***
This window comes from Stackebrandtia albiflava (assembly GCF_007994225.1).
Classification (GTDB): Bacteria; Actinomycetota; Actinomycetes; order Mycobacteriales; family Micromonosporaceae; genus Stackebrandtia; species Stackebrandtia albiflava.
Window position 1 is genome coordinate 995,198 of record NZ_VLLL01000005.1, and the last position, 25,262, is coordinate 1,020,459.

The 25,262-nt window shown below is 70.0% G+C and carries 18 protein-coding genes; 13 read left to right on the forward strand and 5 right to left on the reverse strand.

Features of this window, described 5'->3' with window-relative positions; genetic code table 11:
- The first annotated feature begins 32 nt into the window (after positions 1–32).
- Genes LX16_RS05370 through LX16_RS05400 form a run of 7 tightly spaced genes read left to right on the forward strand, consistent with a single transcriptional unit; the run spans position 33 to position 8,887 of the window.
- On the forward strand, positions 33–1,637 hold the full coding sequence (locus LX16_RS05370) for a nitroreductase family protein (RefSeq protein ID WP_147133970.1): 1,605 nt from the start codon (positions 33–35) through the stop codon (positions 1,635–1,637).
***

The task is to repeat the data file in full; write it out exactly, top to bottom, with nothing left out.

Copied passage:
This window comes from Stackebrandtia albiflava (assembly GCF_007994225.1).
Classification (GTDB): Bacteria; Actinomycetota; Actinomycetes; order Mycobacteriales; family Micromonosporaceae; genus Stackebrandtia; species Stackebrandtia albiflava.
Window position 1 is genome coordinate 995,198 of record NZ_VLLL01000005.1, and the last position, 25,262, is coordinate 1,020,459.

The 25,262-nt window shown below is 70.0% G+C and carries 18 protein-coding genes; 13 read left to right on the forward strand and 5 right to left on the reverse strand.

Features of this window, described 5'->3' with window-relative positions; genetic code table 11:
- The first annotated feature begins 32 nt into the window (after positions 1–32).
- Genes LX16_RS05370 through LX16_RS05400 form a run of 7 tightly spaced genes read left to right on the forward strand, consistent with a single transcriptional unit; the run spans position 33 to position 8,887 of the window.
- On the forward strand, positions 33–1,637 hold the full coding sequence (locus LX16_RS05370) for a nitroreductase family protein (RefSeq protein ID WP_147133970.1): 1,605 nt from the start codon (positions 33–35) through the stop codon (positions 1,635–1,637).